The United States Imperialism started in the late 19th century. There were several reasons that this era occurred such as, economic competition, military competition, and political motives. The first reason is economic competition this was one of the key reasons for the United States wanting to expand. The industrial revolution was a big contributor of the need for expansion this was needed so that we could have more area to produce equipment for our military. This was a really good thing because our military forces became much more advanced than our opponents and it is still true today that we have the strongest and spend the most money on our military.
Manifest Destiny, a phrase coined in 1845, expressed the philosophy that drove 19 th -century US territorial expansion. Manifest Destiny held that the United States was destined – by God, its advocates believed – to expand its dominion and spread democracy and capitalism across the entire North American continent. The Manifest Destiny was known as the “sea to shining sea.” It was a belief that the US should own all territory between the Atlantic and Pacific oceans. The westward expansion of the United States during the 19 th -century was not limited to North America, but rather included an ongoing push to establish a stronger US presence in and across the Pacific Ocean.
Imagine waking up one day and being forced to drop every custom and tradition you’ve ever known. This is what many countries had to endure when Americans decided it would be okay to imperialize them. Imperialism is the act of extending a country 's power and influence through diplomacy or military force. By the late 1800’s America started imperializing weaker countries. Americans were not justified in barging into weaker countries, and taking over for their own selfish gain.
”According to the quotation, the expansion was carried out in order to advance civilization and subdue foreign powers that dominated the United States. During the imperial era, the United States produced justifications for its actions, but these justifications frequently did not correspond to the real circumstances in the country. “Merchants began to publicly endorse imperialism because they hoped that the acquisition of new territories would provide new markets to offset the loss of revenues caused by the new round of European tariffs.” The quotation discusses the real justification for people's support of imperialism.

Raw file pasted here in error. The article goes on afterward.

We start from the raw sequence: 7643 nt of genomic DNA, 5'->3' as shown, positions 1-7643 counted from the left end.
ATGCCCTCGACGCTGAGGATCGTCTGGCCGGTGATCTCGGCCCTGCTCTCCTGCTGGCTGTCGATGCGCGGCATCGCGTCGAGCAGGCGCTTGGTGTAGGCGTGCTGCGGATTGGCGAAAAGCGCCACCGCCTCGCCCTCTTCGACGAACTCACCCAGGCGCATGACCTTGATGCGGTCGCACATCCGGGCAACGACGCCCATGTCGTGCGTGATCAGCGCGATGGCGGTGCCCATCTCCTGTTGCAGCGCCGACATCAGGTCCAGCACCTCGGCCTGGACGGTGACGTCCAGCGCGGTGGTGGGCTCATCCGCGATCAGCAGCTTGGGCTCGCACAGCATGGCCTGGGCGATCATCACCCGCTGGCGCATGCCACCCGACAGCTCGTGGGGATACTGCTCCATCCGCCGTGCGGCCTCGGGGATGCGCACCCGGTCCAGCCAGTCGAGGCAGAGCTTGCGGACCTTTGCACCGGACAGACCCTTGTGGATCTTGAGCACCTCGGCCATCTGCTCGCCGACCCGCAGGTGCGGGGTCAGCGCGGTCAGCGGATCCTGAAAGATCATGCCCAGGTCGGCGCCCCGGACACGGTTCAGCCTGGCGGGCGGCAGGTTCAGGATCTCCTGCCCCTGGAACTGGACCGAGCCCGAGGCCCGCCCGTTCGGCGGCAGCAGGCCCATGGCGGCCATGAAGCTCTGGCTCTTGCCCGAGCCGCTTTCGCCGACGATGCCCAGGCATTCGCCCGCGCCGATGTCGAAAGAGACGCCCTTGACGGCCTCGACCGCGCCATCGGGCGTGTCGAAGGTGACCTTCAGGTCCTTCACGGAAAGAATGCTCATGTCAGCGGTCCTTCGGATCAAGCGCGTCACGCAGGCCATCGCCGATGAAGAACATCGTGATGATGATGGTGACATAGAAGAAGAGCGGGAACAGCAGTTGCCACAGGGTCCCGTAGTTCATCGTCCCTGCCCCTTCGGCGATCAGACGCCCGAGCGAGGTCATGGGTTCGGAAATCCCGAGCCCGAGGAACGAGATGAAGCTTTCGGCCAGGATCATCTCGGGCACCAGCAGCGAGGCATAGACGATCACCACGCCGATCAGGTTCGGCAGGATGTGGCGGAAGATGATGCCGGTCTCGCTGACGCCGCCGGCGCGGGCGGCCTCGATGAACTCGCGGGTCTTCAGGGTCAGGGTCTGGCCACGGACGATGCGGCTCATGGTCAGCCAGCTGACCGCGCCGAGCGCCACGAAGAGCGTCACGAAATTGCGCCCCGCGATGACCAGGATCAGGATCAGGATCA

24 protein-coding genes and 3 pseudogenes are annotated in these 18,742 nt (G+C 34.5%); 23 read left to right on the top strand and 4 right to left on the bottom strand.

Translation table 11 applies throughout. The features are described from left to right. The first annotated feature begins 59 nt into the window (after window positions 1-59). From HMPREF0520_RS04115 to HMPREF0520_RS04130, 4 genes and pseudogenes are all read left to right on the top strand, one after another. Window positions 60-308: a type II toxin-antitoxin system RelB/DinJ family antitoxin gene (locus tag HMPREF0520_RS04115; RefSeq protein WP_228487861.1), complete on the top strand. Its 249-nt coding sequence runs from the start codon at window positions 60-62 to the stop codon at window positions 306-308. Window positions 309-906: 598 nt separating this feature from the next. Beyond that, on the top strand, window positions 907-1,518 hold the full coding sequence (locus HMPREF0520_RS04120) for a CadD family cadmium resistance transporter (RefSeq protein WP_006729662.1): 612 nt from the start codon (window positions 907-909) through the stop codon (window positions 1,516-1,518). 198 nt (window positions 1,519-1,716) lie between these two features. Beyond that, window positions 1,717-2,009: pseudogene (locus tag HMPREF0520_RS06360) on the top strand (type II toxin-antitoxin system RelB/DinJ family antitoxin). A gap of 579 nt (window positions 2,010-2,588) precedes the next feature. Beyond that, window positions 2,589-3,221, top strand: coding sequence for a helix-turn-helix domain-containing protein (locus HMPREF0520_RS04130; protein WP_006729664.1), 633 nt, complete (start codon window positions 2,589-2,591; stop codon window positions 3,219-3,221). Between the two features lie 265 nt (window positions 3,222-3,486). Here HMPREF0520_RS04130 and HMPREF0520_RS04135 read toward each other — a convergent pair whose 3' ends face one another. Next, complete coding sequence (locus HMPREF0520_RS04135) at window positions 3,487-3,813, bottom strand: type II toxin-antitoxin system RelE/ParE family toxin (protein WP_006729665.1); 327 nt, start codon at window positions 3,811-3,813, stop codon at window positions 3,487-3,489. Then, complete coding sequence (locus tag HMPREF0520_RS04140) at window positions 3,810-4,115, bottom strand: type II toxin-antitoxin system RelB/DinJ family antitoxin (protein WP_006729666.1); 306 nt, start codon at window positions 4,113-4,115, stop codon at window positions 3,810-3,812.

As America entered the Gilded Age, its urban population grew, nativists resisted minorities, government corruption was rampant, and immigrant populations increased substantially (Shi and Tindall 626-644). Government corruption was exemplified by the patronage system, under which loyal supporters of politicians were given government jobs (Shi and Tindall 641). Most of the immigrants from this period were from southern and eastern European countries, such as Russia, Poland, Greece, and Italy, and were judged as inferior by many Americans because of their cultural differences (Shi and Tindall 630). Immigrants also caused tension during WWI because of their lingering loyalties to nations on either side of the conflict (Chapter 21 Overview).
Title: Imperialist Considerations in American Foreign Policy, 1898-1908: A Transformative Era Between 1898 and 1908, the United States experienced a momentous shift in its foreign policy, transitioning from a historically isolationist nation to a global power with imperial ambitions. This transformation was driven by a convergence of domestic and international factors, fueling the nation's desire to expand its influence beyond its borders. Amidst this dynamic environment, imperialist considerations played a pivotal role in shaping American foreign policy decisions. The acquisition of overseas territories and colonies, the pursuit of economic interests, and the desire to spread American values all illustrate the extent to which imperialism